There are many towns and villages within the Parkes Shire LGA (local government area) and Bumberry is one of them. Like other place names, it has had several different spellings including Bumbury. The first spelling was Bunbury which was named after Lord Bunbury and not the Western Australia city. The city of Bunbury, situated on the coast of Western Australia, was named after its European founder, Lieutenant Henry Bunbury. Located just under 25 kilometres east of Parkes, it roughly halfway between Parkes and Manildra – the latter town being only 23 kilometres away.
Early History of Bumberry
The Western Champion reprinted a report from1860 by a writer known as “Bilbie” who stated the original Bumbury station and who Bunbury parish was named after. The report also explains how over time the ‘n’ became an ‘m’, hence Bunbury became Bumbury and then later on became Bumberry.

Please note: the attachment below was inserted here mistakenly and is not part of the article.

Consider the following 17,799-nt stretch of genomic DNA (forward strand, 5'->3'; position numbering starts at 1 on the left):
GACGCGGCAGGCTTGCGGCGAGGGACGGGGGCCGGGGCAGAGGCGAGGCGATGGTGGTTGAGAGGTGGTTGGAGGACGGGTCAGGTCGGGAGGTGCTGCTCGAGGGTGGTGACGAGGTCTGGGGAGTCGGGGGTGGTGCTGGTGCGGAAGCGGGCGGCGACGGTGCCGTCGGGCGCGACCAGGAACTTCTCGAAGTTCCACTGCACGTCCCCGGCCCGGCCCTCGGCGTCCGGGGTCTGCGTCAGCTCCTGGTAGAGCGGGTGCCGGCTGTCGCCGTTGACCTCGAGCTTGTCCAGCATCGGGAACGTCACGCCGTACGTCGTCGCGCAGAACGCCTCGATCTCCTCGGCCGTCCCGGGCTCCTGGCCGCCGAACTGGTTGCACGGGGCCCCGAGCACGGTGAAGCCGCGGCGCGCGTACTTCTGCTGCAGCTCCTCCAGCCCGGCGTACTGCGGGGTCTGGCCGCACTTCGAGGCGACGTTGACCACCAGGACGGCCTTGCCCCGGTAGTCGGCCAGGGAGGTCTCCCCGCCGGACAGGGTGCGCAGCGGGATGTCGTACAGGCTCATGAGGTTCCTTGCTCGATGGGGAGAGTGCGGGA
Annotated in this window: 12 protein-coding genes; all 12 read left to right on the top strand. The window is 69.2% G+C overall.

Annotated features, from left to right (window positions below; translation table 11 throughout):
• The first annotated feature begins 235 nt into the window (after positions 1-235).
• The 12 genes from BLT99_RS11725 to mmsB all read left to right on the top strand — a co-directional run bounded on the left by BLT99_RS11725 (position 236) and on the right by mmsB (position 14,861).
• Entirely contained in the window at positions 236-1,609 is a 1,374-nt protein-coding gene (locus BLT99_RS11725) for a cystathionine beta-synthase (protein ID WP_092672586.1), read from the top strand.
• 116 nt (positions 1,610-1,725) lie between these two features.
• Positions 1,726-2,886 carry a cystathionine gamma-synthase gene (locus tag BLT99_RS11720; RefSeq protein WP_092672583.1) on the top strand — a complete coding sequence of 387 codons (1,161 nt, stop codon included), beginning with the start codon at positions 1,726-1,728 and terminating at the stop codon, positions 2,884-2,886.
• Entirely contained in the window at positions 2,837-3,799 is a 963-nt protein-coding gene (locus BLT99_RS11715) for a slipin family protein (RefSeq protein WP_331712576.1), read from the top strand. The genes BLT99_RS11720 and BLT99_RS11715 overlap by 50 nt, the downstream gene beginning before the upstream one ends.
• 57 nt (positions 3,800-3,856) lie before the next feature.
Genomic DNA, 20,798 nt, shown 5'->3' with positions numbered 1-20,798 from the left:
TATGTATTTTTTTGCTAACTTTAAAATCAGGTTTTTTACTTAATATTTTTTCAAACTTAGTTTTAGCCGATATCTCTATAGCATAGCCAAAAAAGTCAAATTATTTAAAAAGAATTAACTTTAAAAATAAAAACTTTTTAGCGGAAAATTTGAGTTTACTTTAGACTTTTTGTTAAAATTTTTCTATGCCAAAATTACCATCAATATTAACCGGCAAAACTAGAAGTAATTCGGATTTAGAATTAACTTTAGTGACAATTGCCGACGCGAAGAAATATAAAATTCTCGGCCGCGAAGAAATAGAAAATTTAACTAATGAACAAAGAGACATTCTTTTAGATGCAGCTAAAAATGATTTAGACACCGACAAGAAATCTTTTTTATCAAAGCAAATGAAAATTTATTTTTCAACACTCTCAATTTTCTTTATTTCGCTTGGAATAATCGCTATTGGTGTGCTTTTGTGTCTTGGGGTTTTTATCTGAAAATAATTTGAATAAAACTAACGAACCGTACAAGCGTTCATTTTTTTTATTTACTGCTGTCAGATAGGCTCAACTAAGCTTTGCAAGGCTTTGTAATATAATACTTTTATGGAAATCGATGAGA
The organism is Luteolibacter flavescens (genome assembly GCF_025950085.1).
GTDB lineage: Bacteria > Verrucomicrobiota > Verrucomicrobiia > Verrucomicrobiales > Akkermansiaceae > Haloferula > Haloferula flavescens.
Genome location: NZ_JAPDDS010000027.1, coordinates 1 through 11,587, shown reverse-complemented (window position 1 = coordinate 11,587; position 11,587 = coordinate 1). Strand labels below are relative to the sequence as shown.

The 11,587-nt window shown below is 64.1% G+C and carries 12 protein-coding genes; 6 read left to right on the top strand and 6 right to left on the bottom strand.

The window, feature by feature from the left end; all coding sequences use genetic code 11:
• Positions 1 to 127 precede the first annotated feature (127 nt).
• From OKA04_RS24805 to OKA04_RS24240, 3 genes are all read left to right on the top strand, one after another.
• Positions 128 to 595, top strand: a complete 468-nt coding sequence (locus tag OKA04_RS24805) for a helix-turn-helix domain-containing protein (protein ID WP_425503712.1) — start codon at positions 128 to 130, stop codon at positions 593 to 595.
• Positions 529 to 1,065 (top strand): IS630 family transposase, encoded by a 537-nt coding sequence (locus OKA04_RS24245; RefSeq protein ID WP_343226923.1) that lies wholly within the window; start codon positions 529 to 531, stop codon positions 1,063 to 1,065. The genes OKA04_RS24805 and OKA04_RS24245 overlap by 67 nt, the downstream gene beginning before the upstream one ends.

Bumberry was established with the advent of the railway line from Molong to Parkes; with a town established in Bumberry and the nearby Porcupine Gap (so named for the porcupine grass with its long needle-pointed spears). It is documented that the railway assisted not only Parkes’ growth but also former villages to flourish such as Meranburn, Porcupine Gap and Flagstone (later called Cookamidgera) Source: Australian Town and Country Journal July 15, 1893 p.26 The Sydney Morning Herald highlighted how a railway line could be the difference between survival and extinction for small country villages while also mentioning that Bumberry Mountains had the finest timber in all of the colony (Source: Sydney Morning Herald July 31 1886 p.14)
Bumberry is located in the county of Ashburnham, with the original parish of Bunbury adjacent to the parishes of Bindogundra, Curumbenya, Wolabla, Dulladerry, Terarra and Coonambro. Bumberry Dam was utilised as a water source for Parkes by then Mayor, Charles Thomas Woodward, in 1921.
Bumbury is one of the names that was brought to England in the wave of migration following the Norman Conquest of 1066. The Bumbury family lived in Cheshire, where they were located since the early Middle Ages. The family name is derived from the area Bunbury, near Nantwich in this shire. The name Bunbury derives from the Old English personal name Buna, and the burh, which means “fortress”.